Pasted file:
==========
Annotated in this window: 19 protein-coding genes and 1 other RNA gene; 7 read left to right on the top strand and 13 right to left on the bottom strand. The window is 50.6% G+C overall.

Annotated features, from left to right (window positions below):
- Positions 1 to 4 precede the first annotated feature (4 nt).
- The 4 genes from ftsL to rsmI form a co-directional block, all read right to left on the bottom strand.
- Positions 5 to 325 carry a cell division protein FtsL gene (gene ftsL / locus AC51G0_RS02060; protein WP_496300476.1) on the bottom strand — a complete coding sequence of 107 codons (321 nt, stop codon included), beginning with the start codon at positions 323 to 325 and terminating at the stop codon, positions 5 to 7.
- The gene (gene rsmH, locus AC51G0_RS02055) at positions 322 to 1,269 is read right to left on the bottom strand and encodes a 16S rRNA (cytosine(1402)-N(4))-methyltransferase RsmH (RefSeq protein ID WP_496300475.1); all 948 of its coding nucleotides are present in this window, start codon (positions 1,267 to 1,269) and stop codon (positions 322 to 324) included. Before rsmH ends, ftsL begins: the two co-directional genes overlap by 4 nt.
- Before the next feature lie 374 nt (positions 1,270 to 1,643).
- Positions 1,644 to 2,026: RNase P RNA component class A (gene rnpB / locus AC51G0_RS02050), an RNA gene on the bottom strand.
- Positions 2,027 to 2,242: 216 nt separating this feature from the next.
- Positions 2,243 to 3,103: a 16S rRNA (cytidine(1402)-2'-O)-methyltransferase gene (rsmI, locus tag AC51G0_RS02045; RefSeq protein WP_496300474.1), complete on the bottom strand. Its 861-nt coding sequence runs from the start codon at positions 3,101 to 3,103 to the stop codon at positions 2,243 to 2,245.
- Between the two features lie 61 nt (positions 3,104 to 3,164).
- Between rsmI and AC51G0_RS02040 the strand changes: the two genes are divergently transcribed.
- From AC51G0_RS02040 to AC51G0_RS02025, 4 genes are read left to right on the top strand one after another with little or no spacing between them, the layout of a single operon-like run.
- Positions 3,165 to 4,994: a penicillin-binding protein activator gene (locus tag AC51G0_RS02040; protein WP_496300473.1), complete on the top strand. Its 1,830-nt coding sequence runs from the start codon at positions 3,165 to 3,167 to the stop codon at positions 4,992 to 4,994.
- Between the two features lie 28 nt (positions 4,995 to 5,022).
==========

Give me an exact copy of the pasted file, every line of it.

Annotated in this window: 19 protein-coding genes and 1 other RNA gene; 7 read left to right on the top strand and 13 right to left on the bottom strand. The window is 50.6% G+C overall.

Annotated features, from left to right (window positions below):
- Positions 1 to 4 precede the first annotated feature (4 nt).
- The 4 genes from ftsL to rsmI form a co-directional block, all read right to left on the bottom strand.
- Positions 5 to 325 carry a cell division protein FtsL gene (gene ftsL / locus AC51G0_RS02060; protein WP_496300476.1) on the bottom strand — a complete coding sequence of 107 codons (321 nt, stop codon included), beginning with the start codon at positions 323 to 325 and terminating at the stop codon, positions 5 to 7.
- The gene (gene rsmH, locus AC51G0_RS02055) at positions 322 to 1,269 is read right to left on the bottom strand and encodes a 16S rRNA (cytosine(1402)-N(4))-methyltransferase RsmH (RefSeq protein ID WP_496300475.1); all 948 of its coding nucleotides are present in this window, start codon (positions 1,267 to 1,269) and stop codon (positions 322 to 324) included. Before rsmH ends, ftsL begins: the two co-directional genes overlap by 4 nt.
- Before the next feature lie 374 nt (positions 1,270 to 1,643).
- Positions 1,644 to 2,026: RNase P RNA component class A (gene rnpB / locus AC51G0_RS02050), an RNA gene on the bottom strand.
- Positions 2,027 to 2,242: 216 nt separating this feature from the next.
- Positions 2,243 to 3,103: a 16S rRNA (cytidine(1402)-2'-O)-methyltransferase gene (rsmI, locus tag AC51G0_RS02045; RefSeq protein WP_496300474.1), complete on the bottom strand. Its 861-nt coding sequence runs from the start codon at positions 3,101 to 3,103 to the stop codon at positions 2,243 to 2,245.
- Between the two features lie 61 nt (positions 3,104 to 3,164).
- Between rsmI and AC51G0_RS02040 the strand changes: the two genes are divergently transcribed.
- From AC51G0_RS02040 to AC51G0_RS02025, 4 genes are read left to right on the top strand one after another with little or no spacing between them, the layout of a single operon-like run.
- Positions 3,165 to 4,994: a penicillin-binding protein activator gene (locus tag AC51G0_RS02040; protein WP_496300473.1), complete on the top strand. Its 1,830-nt coding sequence runs from the start codon at positions 3,165 to 3,167 to the stop codon at positions 4,992 to 4,994.
- Between the two features lie 28 nt (positions 4,995 to 5,022).